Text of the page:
The bill would extend a 50% depreciation bonus for assets placed in service through 2015. (A bonus could also be claimed on longer-lived assets put in service in 2016, but only on the costs incurred through 2015.) A 50% bonus is the ability to deduct 50% of the “basis” in the project immediately in the year a project is completed. The remaining 50% is deducted over the normal depreciation period — for example, five years for a wind or solar project. 

Companies engaged in domestic manufacturing in the United States pay taxes currently on only 91% of income from such manufacturing. Generating electricity is considered manufacturing. This provision also applies to income from manufacturing in Puerto Rico, but only through 2013 and only if all of the company’s income earned in Puerto Rico is subject to federal income taxes in the United States. The bill would extend the ability to pay a reduced tax on Puerto Rican manufacturing income through 2015.

Projects on Indian reservations qualify for faster depreciation — for example, accelerated depreciation over three years rather than five years for wind and solar projects and nine years for gas-fired power plants. Projects had to be completed by 2013 to qualify. The bill would extend the deadline through 2015. It would also extend a wage credit for employing enrolled members of Indian tribes who live on or near reservations. The credit is 20% of wages and the cost of health insurance for such employees. However, the credit does not apply to any worker who is paid more than $45,000 a year (the 2013 figure before adjusting for inflation).

The bill would allow companies producing coal from reserves owned by or held in trust for Indian tribes to claim another two years of tax credits on the coal produced. The credit was $2.308 a ton. It is adjusted each year for inflation. The mine producing the coal had to be in service by December 2008. The placed-in-service deadline was not extended.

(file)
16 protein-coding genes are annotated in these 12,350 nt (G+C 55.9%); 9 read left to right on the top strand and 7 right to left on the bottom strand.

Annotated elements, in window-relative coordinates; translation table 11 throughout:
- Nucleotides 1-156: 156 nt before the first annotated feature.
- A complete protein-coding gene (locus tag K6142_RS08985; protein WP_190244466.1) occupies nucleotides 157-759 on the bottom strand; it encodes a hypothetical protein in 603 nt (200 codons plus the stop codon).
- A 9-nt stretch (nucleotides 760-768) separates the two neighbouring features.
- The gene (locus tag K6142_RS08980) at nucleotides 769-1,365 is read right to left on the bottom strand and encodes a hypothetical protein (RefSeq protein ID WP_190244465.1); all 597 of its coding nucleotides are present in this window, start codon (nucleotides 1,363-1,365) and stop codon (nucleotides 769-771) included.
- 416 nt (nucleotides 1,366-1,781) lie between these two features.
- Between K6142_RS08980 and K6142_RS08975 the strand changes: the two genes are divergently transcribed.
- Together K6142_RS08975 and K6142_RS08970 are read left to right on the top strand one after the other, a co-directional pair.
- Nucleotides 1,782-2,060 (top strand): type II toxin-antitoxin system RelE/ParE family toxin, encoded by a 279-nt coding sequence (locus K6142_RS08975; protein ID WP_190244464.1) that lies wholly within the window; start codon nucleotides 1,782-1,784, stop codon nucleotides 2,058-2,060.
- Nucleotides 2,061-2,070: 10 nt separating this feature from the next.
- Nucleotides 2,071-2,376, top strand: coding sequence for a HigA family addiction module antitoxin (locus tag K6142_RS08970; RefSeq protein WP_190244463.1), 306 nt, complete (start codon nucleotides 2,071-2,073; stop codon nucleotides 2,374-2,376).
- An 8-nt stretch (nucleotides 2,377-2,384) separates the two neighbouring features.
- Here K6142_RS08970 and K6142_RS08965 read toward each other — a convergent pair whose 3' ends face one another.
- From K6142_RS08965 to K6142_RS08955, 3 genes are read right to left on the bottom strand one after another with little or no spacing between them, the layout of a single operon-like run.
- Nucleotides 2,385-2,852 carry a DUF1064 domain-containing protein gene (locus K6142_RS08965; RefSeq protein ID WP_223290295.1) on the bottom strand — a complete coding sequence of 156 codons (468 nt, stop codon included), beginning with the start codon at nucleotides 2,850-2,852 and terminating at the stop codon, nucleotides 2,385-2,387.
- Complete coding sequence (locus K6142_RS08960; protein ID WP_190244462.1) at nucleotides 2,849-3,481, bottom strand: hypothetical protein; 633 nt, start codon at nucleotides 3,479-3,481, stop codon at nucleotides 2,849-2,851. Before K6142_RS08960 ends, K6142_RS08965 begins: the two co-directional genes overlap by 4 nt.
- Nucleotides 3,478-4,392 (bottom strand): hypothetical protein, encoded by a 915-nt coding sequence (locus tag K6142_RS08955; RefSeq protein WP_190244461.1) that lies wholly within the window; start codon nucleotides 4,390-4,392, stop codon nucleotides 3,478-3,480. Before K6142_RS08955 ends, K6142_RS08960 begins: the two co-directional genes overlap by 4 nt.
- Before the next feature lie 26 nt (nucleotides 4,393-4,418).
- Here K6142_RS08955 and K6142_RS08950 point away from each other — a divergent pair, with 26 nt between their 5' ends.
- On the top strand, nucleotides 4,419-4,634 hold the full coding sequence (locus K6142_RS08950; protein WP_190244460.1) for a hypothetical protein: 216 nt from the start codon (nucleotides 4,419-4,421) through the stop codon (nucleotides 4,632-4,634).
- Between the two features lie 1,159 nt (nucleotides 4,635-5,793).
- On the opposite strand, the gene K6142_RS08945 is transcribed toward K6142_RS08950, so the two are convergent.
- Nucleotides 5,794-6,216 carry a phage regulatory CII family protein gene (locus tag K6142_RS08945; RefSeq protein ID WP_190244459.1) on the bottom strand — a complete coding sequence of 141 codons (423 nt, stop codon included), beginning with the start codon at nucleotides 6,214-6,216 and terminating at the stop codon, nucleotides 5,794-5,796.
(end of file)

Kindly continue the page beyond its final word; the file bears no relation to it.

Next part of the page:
Contractors building new homes get a tax credit of $1,000 to $2,000 for making them energy efficient. The credit is $1,000 if the energy usage is reduced by at least 30% compared to a 2006 baseline and $2,000 if the energy usage is reduced by at least 50%. The bill would allow the credit to be claimed on new homes sold through 2015.

The bill would authorize another $3.5 billion in new markets tax credits in each of 2014 and 2015. The new markets tax credit is a 39% tax credit taken over seven years on investments in “community development entities” that make loans or equity investments in projects in low-income areas. The credit has sometimes been claimed on investments in power projects in rural areas.

Finally, the bill would extend various tax credits for making or mixing cellulosic biofuel, biodiesel, renewable diesel and other alternative fuels. However, ethanol credits were not extended. There was also no extension in the ability of paper companies to claim refundable tax credits for mixing black liquor with other fuels.

A technical corrections bill also approved by the committee on April 3 makes clear that section 1603 Treasury cash grants for renewable energy projects do not have to be reported as income under the alternative minimum tax. The American Recovery and Reinvestment Tax Act in 2009 already made clear that they do not have to be reported as income for regular income tax purposes.

By Keith Martin